Author: David Newberry
Price: <free>
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  In last issue's cover story on new DR2 features, I mentioned the new SpriteSurface. As some readers (including CanvasSprite's author) have pointed out though, I failed to mention how horrid the new SpriteSurface really is.

  If you tried to run the sample that was provided however, you would have found that it ran extremely slowly. Unfortunately, even if you change the SpriteSurface's frame rate, it's still equally slow. This is because the new SpriteSurface automatically detects the maximum number of frames per second it can acheive, and then switches its speed to that. You have absolutely no control. And, as many an aspiring game programmer who has used DR2 will tell you, it stinks.

  David Newberry, the author of CanvasSprite, is one such person. However, unlike most others, he decided to do something about the situation. CanvasSprite, an open source canvas subclass, was the result.

  CanvasSprite attempts to mimick the SpriteSurface in every way it can. The result is an easy transition from a SpriteSurface to CanvasSprite for almost all programs. It has its own special Sprite class, and it uses the same events and methods (NextFrame, Collision, KeyTest, etc.) as the SpriteSurface. Though it doesn't support the new DR2 features for the SpriteSurface (tiles), it doesn't really need to. And, perhaps most importantly, it gives you total control over the frame rate. However, even with all these great features, there is one that stands out above all the others.

  People who have been using RB since DR1r31 (the last version before the name change) will remember how momentous the SpriteSurface's introduction was. Before this, creating games with any kind of animation was almost impossible using CrossBasic (as it was then called). What few may remember though, is that the REAL SW team said that they were "looking into allowing the SpriteSurface to run in a Canvas". Like many good ideas, this one hasn't been touched since. And that's where CanvasSprite comes into play.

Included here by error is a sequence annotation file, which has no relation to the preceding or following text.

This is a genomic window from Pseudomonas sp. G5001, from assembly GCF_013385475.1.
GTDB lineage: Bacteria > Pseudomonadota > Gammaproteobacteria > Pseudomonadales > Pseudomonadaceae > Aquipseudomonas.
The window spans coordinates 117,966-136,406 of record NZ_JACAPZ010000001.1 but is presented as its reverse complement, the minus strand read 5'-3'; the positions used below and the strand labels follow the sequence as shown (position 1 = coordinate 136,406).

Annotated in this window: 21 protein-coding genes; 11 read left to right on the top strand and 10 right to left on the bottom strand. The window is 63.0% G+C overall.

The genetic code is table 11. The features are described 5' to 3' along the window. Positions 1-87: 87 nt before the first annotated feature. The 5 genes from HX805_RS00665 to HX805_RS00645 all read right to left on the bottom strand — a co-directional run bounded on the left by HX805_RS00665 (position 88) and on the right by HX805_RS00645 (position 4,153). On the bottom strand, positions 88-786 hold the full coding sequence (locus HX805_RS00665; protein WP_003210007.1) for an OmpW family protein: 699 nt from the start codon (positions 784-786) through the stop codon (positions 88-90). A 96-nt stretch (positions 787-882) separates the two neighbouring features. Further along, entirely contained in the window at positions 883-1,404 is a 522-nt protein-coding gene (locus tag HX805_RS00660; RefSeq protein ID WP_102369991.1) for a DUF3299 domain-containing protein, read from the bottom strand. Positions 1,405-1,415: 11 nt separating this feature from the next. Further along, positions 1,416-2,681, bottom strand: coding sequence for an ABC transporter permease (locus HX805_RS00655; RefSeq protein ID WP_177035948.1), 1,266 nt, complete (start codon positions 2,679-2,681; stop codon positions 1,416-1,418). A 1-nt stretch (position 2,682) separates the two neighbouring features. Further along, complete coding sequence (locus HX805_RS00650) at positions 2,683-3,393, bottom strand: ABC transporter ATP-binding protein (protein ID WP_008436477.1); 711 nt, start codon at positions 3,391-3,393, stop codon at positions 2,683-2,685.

As you may have gathered by now, CanvasSprite can run in any canvas in any window. There's no need to black out the screen, and hide the menu bar. This allows the creation of significantly better games in RB. After all, the SpriteSurface made animation easy–but it was hardly practical for simple things. The CanvasSprite class is good for small things, and large things as well.

  CanvasSprite's goal is to mimick the SpriteSurface as closely as possible, and run in a canvas. And, thankfully, it succeeds in remarkable fashion.

 Pros: Lets you use sprites in a Canvas! Works exactly like a SpriteSurface. Very little flickering. Open Source.
 Cons: Slightly less speedy than the 1.x SpriteSurface. Doesn't support tiles.
Rating: 9.0